Hannah Montana Music Jam review: Hannah Montana Music Jam

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The Good Lots of mini-games. Drenched in the Hannah Montana universe.

The Bad Incredibly repetitive main theme. Digitised music won't please the fans.

The Bottom Line Fans of Hannah Montana may be able to overlook Music Jam's playability shortcomings, but even they'll become frustrated before very long.

6.3 Overall

Review Sections

When mild-mannered Miley Stewart eats a banana, she becomes ... no, wait, that's Bananaman. When night falls, Miley Stewart assumes the mantle of the bat, dishing out vigilante justice in the guise of ... no, that's Batman. After her uncle was murdered by a burglar ... no, that's Spider-Man. Drat. Secret identities are so hard to keep track of. In Miley Stewart's case, though, it's that when she puts on a sparkly costume, she becomes Hannah Montana, pop princess, and Disney's latest cash cow for spin-off projects from the successful TV show. Hannah Montana Music Jam is just the latest, a music-themed adventure game for the Nintendo DS.

The game's main adventure mode casts you in the dual-role of Hannah Montana, pop superstar, and Miley Stewart, ordinary girl. You've got to balance Miley's social life — interacting with her friends, heading out to the mall, that kind of thing — with Hannah's somewhat more businesslike pop career — shooting music videos, learning to play the guitar and so on. This entails walking Hannah/Miley through different game sets, interacting with characters and playing a number of different mini-games along the way.

In plot terms, Miley has to deal with the new popular girl Josie Moore, while Hannah has to deal with up and coming music superstar, Savannah Starr, by competing in a music video showdown. The basic games that surround these activities are nicely implemented as long as you keep in mind that the target market isn't that old, but it's then curious, given the general attention span of the pre-teen set, that the adventure game itself is so sludgy and slow.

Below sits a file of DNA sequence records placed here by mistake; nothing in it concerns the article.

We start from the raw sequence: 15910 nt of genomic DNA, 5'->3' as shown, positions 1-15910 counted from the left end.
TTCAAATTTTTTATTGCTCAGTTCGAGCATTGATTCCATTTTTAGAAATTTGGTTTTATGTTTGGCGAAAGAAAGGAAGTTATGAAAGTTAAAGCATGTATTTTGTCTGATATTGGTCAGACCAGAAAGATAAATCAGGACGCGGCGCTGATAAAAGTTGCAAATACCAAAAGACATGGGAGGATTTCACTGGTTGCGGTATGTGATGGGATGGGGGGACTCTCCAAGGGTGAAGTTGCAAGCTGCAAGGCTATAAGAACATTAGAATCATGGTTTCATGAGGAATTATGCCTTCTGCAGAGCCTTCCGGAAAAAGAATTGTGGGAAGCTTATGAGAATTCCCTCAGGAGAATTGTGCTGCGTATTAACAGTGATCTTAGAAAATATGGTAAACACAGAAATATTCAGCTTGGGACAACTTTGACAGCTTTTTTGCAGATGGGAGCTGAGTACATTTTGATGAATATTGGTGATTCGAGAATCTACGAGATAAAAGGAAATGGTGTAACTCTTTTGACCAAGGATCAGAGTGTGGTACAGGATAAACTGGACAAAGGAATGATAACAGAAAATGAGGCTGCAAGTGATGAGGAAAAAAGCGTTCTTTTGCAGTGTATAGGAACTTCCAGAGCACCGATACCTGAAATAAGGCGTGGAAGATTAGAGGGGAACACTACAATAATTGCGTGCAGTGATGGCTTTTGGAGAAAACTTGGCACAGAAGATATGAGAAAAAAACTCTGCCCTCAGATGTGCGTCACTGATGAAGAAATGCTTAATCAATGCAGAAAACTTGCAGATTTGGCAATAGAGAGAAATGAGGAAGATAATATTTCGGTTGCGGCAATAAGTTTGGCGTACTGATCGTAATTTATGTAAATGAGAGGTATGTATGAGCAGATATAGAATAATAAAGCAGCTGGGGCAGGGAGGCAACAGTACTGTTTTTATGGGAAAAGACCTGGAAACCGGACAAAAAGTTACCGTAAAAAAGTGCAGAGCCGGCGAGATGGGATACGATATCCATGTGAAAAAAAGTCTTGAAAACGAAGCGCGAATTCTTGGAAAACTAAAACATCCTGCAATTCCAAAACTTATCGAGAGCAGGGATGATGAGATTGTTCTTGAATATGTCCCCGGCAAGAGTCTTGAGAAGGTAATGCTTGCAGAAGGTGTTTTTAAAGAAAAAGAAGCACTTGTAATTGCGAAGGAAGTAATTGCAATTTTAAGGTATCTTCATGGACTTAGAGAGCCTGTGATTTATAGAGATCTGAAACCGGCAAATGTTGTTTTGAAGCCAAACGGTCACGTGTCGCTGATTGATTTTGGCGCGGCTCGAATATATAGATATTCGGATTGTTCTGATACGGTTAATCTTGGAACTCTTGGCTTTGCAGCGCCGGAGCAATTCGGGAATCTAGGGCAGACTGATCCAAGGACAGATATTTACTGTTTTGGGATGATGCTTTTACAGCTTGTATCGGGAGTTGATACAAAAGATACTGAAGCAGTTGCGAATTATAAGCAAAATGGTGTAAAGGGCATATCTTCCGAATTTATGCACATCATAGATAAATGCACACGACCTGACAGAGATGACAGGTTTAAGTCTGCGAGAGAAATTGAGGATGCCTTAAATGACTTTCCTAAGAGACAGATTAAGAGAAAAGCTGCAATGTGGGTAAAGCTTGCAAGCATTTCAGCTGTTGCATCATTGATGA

Hannah moves at an absolute snail's pace around the game's sets, and while the inbuilt task list never leaves you in doubt as to what you need to get done, the fact that it just takes so long to do even the most mundane tasks — and most of the game's tasks are of the "talk to person Y in order to get object Z" type — mean that many younger gamers may get bored with it rather quickly.

Keeping with the Music Jam theme, the game also offers a music video and tune creation applications. The music video application is just the endgame for each of the adventure game's acts, and it's just as clunky here as it is in the game. The Make A Tune section fares better, in a sub-Guitar Hero/Rock Band kind of way.

The guitar sections of Hannah Montana play out in much the same way as Guitar Hero: On Tour, although the music is much worse — that's not just a subjective point of view, either, as all you've got to play with are MIDI-sounding Hannah Montana tracks. We can't see the fans being all that happy with that, frankly. Strangely, On Tour and Music Jam share the same quirk of intermittently refusing to recognise your screen swipes when registering notes.

The other mini-games are all simple, swipe-the-screen style affairs, from posing for photos to ice skating, and while none of them are taxing, some do overstay their welcome by being rather lengthy in single sittings. Speaking of overstaying their welcome, the game's main theme is incredibly repetitive, and we'd advise any parent considering Music Jam for their kids to invest in a set of headphones, pronto.

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